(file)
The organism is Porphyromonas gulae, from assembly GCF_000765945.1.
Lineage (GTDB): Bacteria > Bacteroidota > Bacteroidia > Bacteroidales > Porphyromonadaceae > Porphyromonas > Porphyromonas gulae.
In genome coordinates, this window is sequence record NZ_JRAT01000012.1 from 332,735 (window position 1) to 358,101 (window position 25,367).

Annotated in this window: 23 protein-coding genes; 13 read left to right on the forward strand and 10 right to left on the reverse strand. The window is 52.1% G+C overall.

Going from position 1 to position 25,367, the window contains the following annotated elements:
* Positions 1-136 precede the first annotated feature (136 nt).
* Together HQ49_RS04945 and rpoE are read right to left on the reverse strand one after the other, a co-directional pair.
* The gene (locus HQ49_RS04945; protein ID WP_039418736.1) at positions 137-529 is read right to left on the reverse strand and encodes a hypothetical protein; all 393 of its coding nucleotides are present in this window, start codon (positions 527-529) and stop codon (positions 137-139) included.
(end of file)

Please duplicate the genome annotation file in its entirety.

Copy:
The organism is Porphyromonas gulae, from assembly GCF_000765945.1.
Lineage (GTDB): Bacteria > Bacteroidota > Bacteroidia > Bacteroidales > Porphyromonadaceae > Porphyromonas > Porphyromonas gulae.
In genome coordinates, this window is sequence record NZ_JRAT01000012.1 from 332,735 (window position 1) to 358,101 (window position 25,367).

Annotated in this window: 23 protein-coding genes; 13 read left to right on the forward strand and 10 right to left on the reverse strand. The window is 52.1% G+C overall.

Going from position 1 to position 25,367, the window contains the following annotated elements:
* Positions 1-136 precede the first annotated feature (136 nt).
* Together HQ49_RS04945 and rpoE are read right to left on the reverse strand one after the other, a co-directional pair.
* The gene (locus HQ49_RS04945; protein ID WP_039418736.1) at positions 137-529 is read right to left on the reverse strand and encodes a hypothetical protein; all 393 of its coding nucleotides are present in this window, start codon (positions 527-529) and stop codon (positions 137-139) included.